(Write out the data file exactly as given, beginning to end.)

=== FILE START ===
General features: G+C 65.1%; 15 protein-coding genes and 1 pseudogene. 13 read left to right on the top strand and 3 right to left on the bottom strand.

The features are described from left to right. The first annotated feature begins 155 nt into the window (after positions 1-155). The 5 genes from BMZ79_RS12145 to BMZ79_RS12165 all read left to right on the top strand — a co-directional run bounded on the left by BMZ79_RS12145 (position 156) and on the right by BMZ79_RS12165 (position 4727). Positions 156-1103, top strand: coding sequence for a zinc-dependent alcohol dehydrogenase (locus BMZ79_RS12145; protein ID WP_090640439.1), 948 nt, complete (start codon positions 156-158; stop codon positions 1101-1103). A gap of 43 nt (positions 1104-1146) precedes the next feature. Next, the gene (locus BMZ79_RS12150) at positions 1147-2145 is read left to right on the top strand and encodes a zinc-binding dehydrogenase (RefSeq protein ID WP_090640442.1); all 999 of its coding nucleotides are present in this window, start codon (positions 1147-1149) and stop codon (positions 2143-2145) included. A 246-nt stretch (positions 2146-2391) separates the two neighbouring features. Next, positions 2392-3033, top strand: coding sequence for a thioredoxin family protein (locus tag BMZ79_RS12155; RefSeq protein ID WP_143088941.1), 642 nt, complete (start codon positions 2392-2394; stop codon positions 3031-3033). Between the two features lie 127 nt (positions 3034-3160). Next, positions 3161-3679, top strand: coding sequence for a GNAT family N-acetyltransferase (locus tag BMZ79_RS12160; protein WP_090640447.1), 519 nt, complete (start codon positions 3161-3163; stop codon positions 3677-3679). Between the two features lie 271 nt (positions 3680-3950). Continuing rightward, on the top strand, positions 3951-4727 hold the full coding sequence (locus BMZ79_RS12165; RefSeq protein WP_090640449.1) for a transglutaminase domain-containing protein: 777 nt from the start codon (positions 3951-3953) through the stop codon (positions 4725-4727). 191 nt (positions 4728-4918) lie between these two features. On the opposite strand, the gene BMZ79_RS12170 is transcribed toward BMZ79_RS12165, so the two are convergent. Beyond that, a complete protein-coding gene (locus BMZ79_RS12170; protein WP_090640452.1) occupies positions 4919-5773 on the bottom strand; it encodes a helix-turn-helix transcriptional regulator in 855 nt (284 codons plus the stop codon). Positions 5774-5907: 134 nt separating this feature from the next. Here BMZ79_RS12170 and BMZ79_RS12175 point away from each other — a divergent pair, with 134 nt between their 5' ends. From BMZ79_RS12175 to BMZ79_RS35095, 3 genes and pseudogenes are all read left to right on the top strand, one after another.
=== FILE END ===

General features: G+C 65.1%; 15 protein-coding genes and 1 pseudogene. 13 read left to right on the top strand and 3 right to left on the bottom strand.

The features are described from left to right. The first annotated feature begins 155 nt into the window (after positions 1-155). The 5 genes from BMZ79_RS12145 to BMZ79_RS12165 all read left to right on the top strand — a co-directional run bounded on the left by BMZ79_RS12145 (position 156) and on the right by BMZ79_RS12165 (position 4727). Positions 156-1103, top strand: coding sequence for a zinc-dependent alcohol dehydrogenase (locus BMZ79_RS12145; protein ID WP_090640439.1), 948 nt, complete (start codon positions 156-158; stop codon positions 1101-1103). A gap of 43 nt (positions 1104-1146) precedes the next feature. Next, the gene (locus BMZ79_RS12150) at positions 1147-2145 is read left to right on the top strand and encodes a zinc-binding dehydrogenase (RefSeq protein ID WP_090640442.1); all 999 of its coding nucleotides are present in this window, start codon (positions 1147-1149) and stop codon (positions 2143-2145) included. A 246-nt stretch (positions 2146-2391) separates the two neighbouring features. Next, positions 2392-3033, top strand: coding sequence for a thioredoxin family protein (locus tag BMZ79_RS12155; RefSeq protein ID WP_143088941.1), 642 nt, complete (start codon positions 2392-2394; stop codon positions 3031-3033). Between the two features lie 127 nt (positions 3034-3160). Next, positions 3161-3679, top strand: coding sequence for a GNAT family N-acetyltransferase (locus tag BMZ79_RS12160; protein WP_090640447.1), 519 nt, complete (start codon positions 3161-3163; stop codon positions 3677-3679). Between the two features lie 271 nt (positions 3680-3950). Continuing rightward, on the top strand, positions 3951-4727 hold the full coding sequence (locus BMZ79_RS12165; RefSeq protein WP_090640449.1) for a transglutaminase domain-containing protein: 777 nt from the start codon (positions 3951-3953) through the stop codon (positions 4725-4727). 191 nt (positions 4728-4918) lie between these two features. On the opposite strand, the gene BMZ79_RS12170 is transcribed toward BMZ79_RS12165, so the two are convergent. Beyond that, a complete protein-coding gene (locus BMZ79_RS12170; protein WP_090640452.1) occupies positions 4919-5773 on the bottom strand; it encodes a helix-turn-helix transcriptional regulator in 855 nt (284 codons plus the stop codon). Positions 5774-5907: 134 nt separating this feature from the next. Here BMZ79_RS12170 and BMZ79_RS12175 point away from each other — a divergent pair, with 134 nt between their 5' ends. From BMZ79_RS12175 to BMZ79_RS35095, 3 genes and pseudogenes are all read left to right on the top strand, one after another.